If the LINE-1 sequences naturally make RT in human cells, SARS-CoV-2 integration might happen in people who have COVID-19. This could occur in people coinfected with SARS-CoV-2 and HIV, too. Either situation may explain PCR detecting lingering traces of coronavirus genetic material in people who no longer have a true infection. And it could confuse studies of COVID-19 treatments that rely on PCR tests to indirectly measure changes in the amount of infectious SARS-CoV-2 in the body.
David Baltimore, a virologist at the California Institute of Technology who won the Nobel Prize for his role in discovering RT, describes the new work as “impressive” and the findings as “unexpected” but he notes that Jaenisch and colleagues only show that fragments of SARS-CoV-2’s genome integrate. “Because it is all pieces of the coronaviral genome, it can’t lead to infectious RNA or DNA and therefore it is probably biologically a dead end,” Baltimore says. “It is also not clear if, in people, the cells that harbor the reverse transcripts stay around for a long time or they die. The work raises a lot of interesting questions.”
Virologist Melanie Ott, who studies HIV at the Gladstone Institute of Virology and Immunology, says the findings are “pretty provocative” but need thorough follow-up and confirmation. “I have no doubt that reverse transcription can happen in vitro with optimized conditions,” Ott says. But she notes that SARS-CoV-2 RNA replication takes place in specialized compartments in the cytoplasm. “Whether it happens in infected cells and … leads to significant integration in the cell nucleus is another question.”
Retrovirologist John Coffin of Tufts University calls the new work “believable,” noting that solid evidence shows that LINE-1 RT can allow viral material to integrate in people, but he’s not yet convinced. The evidence of SARS-CoV-2 sequences in people, Coffin says, “should be more solid,” and the in vitro experiments conducted by Jaenisch’s team lack controls he would have liked to have seen. “All in all, I doubt that the phenomenon has much biological relevance, despite the authors’ speculation,” Coffin says.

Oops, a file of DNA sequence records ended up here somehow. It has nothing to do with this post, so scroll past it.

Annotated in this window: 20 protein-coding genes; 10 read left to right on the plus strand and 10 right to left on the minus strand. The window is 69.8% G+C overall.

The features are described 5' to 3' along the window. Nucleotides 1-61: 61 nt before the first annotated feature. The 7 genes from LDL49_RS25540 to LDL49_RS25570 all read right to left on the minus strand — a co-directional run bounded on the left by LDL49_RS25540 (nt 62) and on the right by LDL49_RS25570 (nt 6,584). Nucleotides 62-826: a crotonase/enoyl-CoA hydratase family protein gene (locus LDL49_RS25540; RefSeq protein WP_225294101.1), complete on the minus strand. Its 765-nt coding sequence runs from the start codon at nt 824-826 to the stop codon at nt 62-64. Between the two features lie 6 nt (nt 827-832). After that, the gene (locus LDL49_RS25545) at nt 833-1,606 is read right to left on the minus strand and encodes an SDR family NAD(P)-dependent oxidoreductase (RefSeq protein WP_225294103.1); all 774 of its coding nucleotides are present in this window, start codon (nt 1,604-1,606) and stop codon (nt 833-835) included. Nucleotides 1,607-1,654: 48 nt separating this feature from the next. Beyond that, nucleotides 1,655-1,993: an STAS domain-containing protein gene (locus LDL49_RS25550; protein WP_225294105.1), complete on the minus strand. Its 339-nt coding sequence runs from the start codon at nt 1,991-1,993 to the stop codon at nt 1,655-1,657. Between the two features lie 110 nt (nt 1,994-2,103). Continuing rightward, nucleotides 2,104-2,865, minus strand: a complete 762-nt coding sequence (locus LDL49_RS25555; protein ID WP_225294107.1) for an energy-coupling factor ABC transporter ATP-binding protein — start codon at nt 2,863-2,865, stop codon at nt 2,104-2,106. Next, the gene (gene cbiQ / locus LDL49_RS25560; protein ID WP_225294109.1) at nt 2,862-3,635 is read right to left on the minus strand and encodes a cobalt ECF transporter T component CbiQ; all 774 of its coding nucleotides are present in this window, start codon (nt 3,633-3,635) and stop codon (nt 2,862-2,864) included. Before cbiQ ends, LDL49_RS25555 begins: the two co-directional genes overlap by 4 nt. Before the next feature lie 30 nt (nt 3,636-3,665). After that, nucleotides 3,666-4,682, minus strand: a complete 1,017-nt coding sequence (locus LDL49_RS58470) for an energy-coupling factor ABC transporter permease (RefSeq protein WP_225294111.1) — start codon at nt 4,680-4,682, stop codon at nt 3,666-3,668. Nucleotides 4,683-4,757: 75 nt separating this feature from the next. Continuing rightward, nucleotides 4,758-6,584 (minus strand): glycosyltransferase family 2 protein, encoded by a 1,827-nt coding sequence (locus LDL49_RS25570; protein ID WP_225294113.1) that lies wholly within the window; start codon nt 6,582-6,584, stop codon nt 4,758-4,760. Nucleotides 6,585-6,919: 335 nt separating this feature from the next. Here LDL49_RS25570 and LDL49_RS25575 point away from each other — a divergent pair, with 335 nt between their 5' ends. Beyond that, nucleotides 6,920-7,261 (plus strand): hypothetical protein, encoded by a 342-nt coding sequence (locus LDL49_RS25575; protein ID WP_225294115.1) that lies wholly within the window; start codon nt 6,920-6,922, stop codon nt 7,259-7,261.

Zandrea Ambrose, a retrovirologist at the University of Pittsburgh, adds that this kind of integration would be “extremely rare” if it does indeed happen. She notes that LINE-1 elements in the human genome rarely are active. “It is not clear what the activity would be in different primary cell types that are infected by SARS-CoV-2,” she says.
One particularly harsh Twitter critic, a postdoctoral researcher in a lab that specializes in retroviruses, went so far as to call the preprint’s conclusions “a strong, dangerous, and largely unsupported claim.” Jaenisch emphasizes that the paper clearly states the integration the authors think happens could not lead to the production of infectious SARS-CoV-2. “Let’s assume that we can really resolve these criticisms fully, which I’m trying to do,” Jaenisch says. “This might be something not to worry about.”